Live Report

by Laura Cooper, Mio Nagasaki, posted September 26, 2013

Shinjuku Loft’s periodically internet-televised music event continued its theme of presenting musically disparate bands on May 15th with performances from DEATHGAZE and GOTCHAROCKA—two bands seemingly at opposite ends of the VK spectrum in terms of sound, visuals and on-stage persona. Kicking things off were a milder kind of opening act in Thomas.


Warming things up were Thomas; providing a dashingly gothic look in smart black suits accented with red mourning bands. Entering to a guitar-driven introduction and a stage slick with red lights, guitarist Toshi, the band’s current support bassist, and drummer Lotto entered to excited chants from the audience.  Masataka’s entrance cued in the almost gabba-like electro opening of “Pistol,” punctuated with scratching throughout but ultimately delivering a heavy rock number. Masataka worked himself into a fitting frenzy of screaming as the song progressed and the front rows followed suit with some head-banging.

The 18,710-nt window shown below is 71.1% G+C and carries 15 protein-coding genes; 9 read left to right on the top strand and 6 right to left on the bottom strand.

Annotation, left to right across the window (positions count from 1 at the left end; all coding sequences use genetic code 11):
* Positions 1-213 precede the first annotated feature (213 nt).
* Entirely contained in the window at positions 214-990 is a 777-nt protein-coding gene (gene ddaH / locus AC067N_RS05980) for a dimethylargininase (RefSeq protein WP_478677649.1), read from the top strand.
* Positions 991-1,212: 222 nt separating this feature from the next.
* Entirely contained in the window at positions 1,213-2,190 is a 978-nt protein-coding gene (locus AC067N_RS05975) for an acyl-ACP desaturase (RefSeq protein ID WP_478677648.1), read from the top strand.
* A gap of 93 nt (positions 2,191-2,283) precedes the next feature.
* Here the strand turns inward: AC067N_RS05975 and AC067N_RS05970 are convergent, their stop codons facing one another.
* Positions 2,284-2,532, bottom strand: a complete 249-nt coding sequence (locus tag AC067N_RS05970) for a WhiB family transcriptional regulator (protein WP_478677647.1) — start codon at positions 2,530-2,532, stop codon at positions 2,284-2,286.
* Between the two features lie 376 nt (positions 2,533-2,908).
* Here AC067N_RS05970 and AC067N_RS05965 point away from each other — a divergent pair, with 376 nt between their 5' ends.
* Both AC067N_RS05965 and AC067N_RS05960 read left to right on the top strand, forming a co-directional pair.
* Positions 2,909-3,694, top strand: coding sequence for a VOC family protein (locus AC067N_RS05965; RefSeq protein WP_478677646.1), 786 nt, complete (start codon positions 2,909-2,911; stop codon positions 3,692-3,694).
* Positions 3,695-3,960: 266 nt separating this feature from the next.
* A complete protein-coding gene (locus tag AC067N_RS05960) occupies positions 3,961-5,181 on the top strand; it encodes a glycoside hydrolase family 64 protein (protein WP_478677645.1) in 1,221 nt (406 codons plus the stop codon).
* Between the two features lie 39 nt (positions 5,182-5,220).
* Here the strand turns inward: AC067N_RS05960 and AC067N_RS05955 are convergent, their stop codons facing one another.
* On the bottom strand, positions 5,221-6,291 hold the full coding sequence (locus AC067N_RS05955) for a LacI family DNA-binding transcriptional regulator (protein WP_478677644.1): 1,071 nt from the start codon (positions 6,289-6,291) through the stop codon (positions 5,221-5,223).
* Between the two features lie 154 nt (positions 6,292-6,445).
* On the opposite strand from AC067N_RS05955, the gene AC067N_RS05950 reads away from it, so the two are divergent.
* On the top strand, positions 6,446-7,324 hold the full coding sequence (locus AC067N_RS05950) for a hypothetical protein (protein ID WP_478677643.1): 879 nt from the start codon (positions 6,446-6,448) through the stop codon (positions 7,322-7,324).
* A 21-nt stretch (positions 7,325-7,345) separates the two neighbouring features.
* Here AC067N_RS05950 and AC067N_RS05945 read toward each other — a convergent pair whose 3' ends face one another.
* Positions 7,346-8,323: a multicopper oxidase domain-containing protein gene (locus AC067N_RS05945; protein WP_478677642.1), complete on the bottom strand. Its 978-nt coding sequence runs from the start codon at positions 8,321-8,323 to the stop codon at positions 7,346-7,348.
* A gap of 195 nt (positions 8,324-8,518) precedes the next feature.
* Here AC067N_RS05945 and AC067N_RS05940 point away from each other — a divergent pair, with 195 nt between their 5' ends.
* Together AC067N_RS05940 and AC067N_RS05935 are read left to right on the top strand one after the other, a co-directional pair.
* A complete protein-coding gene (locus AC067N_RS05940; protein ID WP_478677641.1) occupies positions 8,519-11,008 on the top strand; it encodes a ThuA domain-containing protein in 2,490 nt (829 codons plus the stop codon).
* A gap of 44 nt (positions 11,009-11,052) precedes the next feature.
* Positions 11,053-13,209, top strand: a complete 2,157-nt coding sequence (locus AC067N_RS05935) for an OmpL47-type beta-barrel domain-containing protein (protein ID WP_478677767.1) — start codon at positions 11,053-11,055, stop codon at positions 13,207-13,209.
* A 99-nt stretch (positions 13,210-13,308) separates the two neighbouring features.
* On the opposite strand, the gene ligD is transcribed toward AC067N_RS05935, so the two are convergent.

The vocalist riled up the crowd for “CRAZY DISCO,” chanting back and forth with the venue as the crowd punched the air. The song proved to be in a punkier vein, bass underscoring the song with catchy little runs. A quieter mid-section allowed Toshi’s guitar play to take centre stage although this provided only brief respite from a song which saw the crowd hurling themselves enthusiastically over the barrier.

Toshi spun round and round in circles as the breakdown of “Sendousha-AGITATOR-” got everyone moshing.  Taking things back into the electronic dimensions of “Pitsol,” “Sendousha-AGITATOR-” was a little more drum and bass in its back-beat. Masataka clambered onto the speakers to the right of the stage, singing from his new vantage point while Toshi played right up at the front of the stage, surveying the crowd.

Thomas’ short set ended with a techno break featuring the instrumental section of the band.  Toshi growled along and Lotto played at a frenetic pace.  The crowd spun side-to-side for the number—a peculiar mix of pop-rock and drum ‘n bass—which ended all too soon, albeit with quite a finishing punch from Lotto who hammered away at his drums as though he might be beating them to death.